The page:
ASMARA, 19 February 2021 – The Eritrean government has laughed off as “outrageous lies” a story by the Associated Press alleging the massacre of hundreds of people in Tigray by Eritrean forces.
Thursday’s story by the Associated Press said Eritrean soldiers in Tigray attacked and killed civilians in the streets and churches of the Ethiopian holy city of Axum.
Then, according to the report, they blocked some people from burying the bodies.
One church deacon said he believes some 800 people were killed on a single weekend in late November 2020, four weeks into the armed conflict which Addis Ababa declared last November 4.
The deacon said he believes thousands in Axum have died in all.
On Friday, Eritrea’s information minister, Yemane Gebremeskel, slammed the story in a series of tweets.
“Relevant Ethiopian institutions had long ascertained the utter fallacy of the story,” Yemane Gebremeskel wrote in one of the tweets.
The Associated Press story relied on several eyewitnesses who accused Eritrean troops of widespread looting, killing and sexual assaults.
Ethiopia has repeatedly denied the presence of Eritrean soldiers in its Tigray region and Eritrea has denied accusations that its forces fought along Ethiopian federal forces as well as abducted and forcefully deported Eritrean refugees back to Asmara.
Eritrea, one of the world’s most secretive nations, has long been an enemy of the now-fugitive former leaders of the Tigray Peoples Liberation Front.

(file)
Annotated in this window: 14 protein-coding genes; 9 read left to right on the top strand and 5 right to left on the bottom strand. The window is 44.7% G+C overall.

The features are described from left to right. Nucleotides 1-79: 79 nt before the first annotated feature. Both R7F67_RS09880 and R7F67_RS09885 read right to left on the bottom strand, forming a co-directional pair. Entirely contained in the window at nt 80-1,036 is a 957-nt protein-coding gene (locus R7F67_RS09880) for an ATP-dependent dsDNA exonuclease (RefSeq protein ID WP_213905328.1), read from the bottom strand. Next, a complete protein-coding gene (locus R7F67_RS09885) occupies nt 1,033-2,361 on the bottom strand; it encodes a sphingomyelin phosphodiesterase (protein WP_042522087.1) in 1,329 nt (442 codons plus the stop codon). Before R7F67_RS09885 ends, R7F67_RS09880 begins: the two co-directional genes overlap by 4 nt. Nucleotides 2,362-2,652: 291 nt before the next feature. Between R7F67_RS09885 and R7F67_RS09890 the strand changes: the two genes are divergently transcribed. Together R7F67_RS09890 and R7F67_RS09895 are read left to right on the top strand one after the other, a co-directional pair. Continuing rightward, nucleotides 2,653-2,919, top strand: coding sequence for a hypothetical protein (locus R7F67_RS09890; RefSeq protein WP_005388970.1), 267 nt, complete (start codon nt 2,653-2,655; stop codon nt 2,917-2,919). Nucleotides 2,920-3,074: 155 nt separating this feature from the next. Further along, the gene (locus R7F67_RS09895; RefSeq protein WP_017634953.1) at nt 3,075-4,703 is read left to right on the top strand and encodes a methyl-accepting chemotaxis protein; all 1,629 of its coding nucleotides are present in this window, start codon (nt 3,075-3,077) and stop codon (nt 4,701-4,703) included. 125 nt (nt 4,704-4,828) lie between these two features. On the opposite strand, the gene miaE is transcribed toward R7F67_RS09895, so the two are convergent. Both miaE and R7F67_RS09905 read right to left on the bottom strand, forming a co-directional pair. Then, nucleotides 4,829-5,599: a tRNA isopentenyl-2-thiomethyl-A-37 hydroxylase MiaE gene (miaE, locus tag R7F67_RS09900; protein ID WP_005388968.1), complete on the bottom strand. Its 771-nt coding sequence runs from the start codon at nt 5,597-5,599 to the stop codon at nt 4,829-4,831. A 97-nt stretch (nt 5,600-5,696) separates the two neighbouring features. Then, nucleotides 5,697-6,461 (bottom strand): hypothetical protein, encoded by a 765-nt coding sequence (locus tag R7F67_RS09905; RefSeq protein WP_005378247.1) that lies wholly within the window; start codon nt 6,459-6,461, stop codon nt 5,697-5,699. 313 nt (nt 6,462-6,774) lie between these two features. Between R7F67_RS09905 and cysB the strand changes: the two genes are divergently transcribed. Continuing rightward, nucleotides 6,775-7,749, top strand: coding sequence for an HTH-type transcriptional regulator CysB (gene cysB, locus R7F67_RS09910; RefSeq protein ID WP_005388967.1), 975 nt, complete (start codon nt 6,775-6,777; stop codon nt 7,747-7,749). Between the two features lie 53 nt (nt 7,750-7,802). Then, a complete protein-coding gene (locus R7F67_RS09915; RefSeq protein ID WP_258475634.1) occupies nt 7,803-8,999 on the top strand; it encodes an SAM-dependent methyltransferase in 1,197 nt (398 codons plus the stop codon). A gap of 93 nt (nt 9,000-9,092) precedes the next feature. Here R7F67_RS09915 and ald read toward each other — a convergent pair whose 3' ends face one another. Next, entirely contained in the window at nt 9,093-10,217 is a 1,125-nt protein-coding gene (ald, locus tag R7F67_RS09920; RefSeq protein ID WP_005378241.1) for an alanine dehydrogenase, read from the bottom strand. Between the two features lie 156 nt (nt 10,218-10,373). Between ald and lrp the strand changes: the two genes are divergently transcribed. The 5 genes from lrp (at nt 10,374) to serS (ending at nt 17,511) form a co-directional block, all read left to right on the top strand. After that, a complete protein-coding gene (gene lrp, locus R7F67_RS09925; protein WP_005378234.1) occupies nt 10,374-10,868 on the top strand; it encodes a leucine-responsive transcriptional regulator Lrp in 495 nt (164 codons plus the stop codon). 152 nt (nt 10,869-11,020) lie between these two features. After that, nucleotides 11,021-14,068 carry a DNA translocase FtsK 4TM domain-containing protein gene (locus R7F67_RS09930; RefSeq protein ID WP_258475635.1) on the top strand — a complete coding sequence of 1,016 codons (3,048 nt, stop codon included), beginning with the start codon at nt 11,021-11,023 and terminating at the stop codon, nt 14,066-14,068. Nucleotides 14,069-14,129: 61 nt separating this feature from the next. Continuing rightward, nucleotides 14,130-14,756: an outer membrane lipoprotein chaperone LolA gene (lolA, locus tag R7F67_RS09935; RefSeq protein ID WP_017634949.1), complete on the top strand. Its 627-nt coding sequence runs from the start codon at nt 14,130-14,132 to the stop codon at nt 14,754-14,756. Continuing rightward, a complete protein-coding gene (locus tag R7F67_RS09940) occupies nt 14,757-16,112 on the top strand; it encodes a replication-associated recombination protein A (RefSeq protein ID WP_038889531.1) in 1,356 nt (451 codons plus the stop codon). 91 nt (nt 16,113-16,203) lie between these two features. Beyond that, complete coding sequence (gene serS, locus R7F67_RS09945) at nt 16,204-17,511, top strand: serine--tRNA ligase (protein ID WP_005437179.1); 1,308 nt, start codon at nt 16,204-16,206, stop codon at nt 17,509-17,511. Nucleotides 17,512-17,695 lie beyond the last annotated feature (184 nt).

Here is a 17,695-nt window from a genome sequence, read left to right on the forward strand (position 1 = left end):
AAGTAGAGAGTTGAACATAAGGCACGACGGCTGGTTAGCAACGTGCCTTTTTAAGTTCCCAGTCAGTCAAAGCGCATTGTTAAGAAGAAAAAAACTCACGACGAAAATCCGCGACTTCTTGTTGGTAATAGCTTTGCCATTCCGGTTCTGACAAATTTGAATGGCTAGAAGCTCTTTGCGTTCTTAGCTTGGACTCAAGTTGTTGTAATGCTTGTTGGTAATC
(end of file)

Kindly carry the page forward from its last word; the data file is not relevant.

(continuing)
The TPLF dominated Ethiopia’s government for nearly three decades until Prime Minister Anbiy Ahmed Ali came to power in 2018.
During the decades of domination of Ethiopia politics by members of the TPLF, Addis Ababa and Asmara fought a two-decade border war for which Etireat, it would seem, has never forgiven the TPLF.
The conflict only ended in 2018 when newly-elected Prime Minister Abiy Ahmed Ali made peace with Asmara, leading to a Nobel Peace Prize in 2019.
Ethopians in Tigray have accused PM Abiy Ahmed Ali of collaborating with Eritrean President Isaias Afwerki to target the people of Tigray.
Earlier this month, the Ethiopian Red Cross warned that thousands of people in Tigray could die of starvation over the next month unless improved humanitarian access to a region is given to aid workers.
About 80 percent of the Tigray population of 6 million inhabitants are not accessible to humanitarian aid workers, according to the United Nations.